Anri “Limes” Series Chessmen in Presentation Case.
Offered here is a set of Anri “Limes” Chessmen in a Presentation Case. This set is more commonly known as the Romans and Teutons Chessmen. The King stands 4-1/2″ tall with a 1-1/4″ diameter base. The chess pieces are hand-painted and are nicely weighted. Each of the chess pieces rests atop royal blue felt base pads. The chess pieces are housed in a wooden presentation case with a removable upper tray. The” Limes” or Romans and Teutons chessmen are part of the Anri Toriart Collection, original Catalog #12601/Col. The “Col.” indicates a hand-painted set. The hand-painting is rather subtle. No chessboard is included with this offering, but a suitable board can be found here. In particular, this chessboard would have been used for these Toriart series sets.
The Anri Romans and Teutons Toriart chessmen were made in Italy, starting in 1958. The Kings and Queens bear stickers with the Anri “Toriart” trademark. The chessmen are in excellent condition, as is the compartmented wooden presentation case. Anri Romans and Teutons chess sets were produced between 1957 and 1974.
The Teutons were an ancient northern European tribe mentioned by Roman authors. Julius Caesar described them as a Germanic people, a term he applied to all northern peoples located east of the Rhine. The Teutons are best known for their involvement in the Cimbrian War with the Roman Empire in the late second century BC.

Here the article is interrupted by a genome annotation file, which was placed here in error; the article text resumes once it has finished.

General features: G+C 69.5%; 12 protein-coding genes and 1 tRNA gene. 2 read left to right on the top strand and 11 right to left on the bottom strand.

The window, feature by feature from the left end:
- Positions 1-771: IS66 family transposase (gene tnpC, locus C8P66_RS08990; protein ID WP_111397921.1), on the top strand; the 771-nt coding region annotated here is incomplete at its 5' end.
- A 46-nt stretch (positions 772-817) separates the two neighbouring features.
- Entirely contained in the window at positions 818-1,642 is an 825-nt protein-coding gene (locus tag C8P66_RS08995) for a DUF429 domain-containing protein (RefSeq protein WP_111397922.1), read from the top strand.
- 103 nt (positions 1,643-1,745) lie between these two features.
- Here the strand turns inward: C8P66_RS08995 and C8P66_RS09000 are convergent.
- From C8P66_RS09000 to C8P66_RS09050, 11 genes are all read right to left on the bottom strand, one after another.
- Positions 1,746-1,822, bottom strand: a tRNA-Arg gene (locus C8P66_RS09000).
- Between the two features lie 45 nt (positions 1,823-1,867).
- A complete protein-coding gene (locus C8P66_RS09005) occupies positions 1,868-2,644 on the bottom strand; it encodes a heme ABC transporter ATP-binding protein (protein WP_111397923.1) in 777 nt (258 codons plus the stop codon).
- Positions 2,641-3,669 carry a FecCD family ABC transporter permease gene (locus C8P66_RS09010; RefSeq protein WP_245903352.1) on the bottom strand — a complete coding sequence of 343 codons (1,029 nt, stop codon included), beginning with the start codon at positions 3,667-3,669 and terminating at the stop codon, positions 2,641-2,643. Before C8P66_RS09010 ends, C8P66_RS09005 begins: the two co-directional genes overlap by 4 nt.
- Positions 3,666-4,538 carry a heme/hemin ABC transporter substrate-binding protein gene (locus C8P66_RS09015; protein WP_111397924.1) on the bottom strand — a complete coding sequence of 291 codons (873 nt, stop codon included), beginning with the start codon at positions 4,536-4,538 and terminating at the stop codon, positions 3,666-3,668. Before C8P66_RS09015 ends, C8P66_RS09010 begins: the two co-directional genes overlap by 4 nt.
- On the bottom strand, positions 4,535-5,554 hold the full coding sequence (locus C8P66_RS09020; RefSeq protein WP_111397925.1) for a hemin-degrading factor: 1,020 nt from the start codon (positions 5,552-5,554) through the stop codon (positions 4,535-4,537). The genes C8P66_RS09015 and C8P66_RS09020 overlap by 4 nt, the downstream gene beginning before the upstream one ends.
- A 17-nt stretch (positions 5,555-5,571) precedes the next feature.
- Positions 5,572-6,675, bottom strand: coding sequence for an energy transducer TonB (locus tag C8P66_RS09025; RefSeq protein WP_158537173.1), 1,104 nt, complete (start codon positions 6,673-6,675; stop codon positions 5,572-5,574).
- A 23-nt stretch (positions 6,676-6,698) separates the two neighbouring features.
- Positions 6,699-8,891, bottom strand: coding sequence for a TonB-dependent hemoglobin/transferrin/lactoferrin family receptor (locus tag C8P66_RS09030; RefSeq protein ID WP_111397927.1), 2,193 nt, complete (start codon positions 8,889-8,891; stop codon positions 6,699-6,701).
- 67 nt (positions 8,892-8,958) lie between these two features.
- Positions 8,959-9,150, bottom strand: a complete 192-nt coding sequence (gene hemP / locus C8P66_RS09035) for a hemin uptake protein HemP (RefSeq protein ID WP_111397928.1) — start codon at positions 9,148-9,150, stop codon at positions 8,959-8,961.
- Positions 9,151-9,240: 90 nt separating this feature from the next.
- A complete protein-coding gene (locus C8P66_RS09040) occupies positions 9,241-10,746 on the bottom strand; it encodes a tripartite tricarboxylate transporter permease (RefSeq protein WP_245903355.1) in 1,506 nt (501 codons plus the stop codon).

The Roman Republic fought against the Germanic and Celtic tribes of the Cimbri and the Teutons, Ambrones and Tigurini, who migrated into Roman-controlled territory and clashed with Rome and her allies in the Cimbrian War. The war was fought between 113-101 BC The Romans were initially defeated in several battles. However, the Romans finally defeated the Teutones and Ambrones as they attempted to advance through the Alps into Italy. The Roman general Gaius Marius led the legions and crushed the Ambrones at the river. Two days later, Marius led his army to confront the Teutones while secretly placing 3,000 Romans in a nearby woods. The Teutones were caught against the river and suffered a very heavy defeat. The Roman victory at the Battle of Aquae Sextiae was a turning point in the war and left the Germanic adversaries almost completely annihilated.
This information was taken from Wikipedia. More detail on this topic can be found here.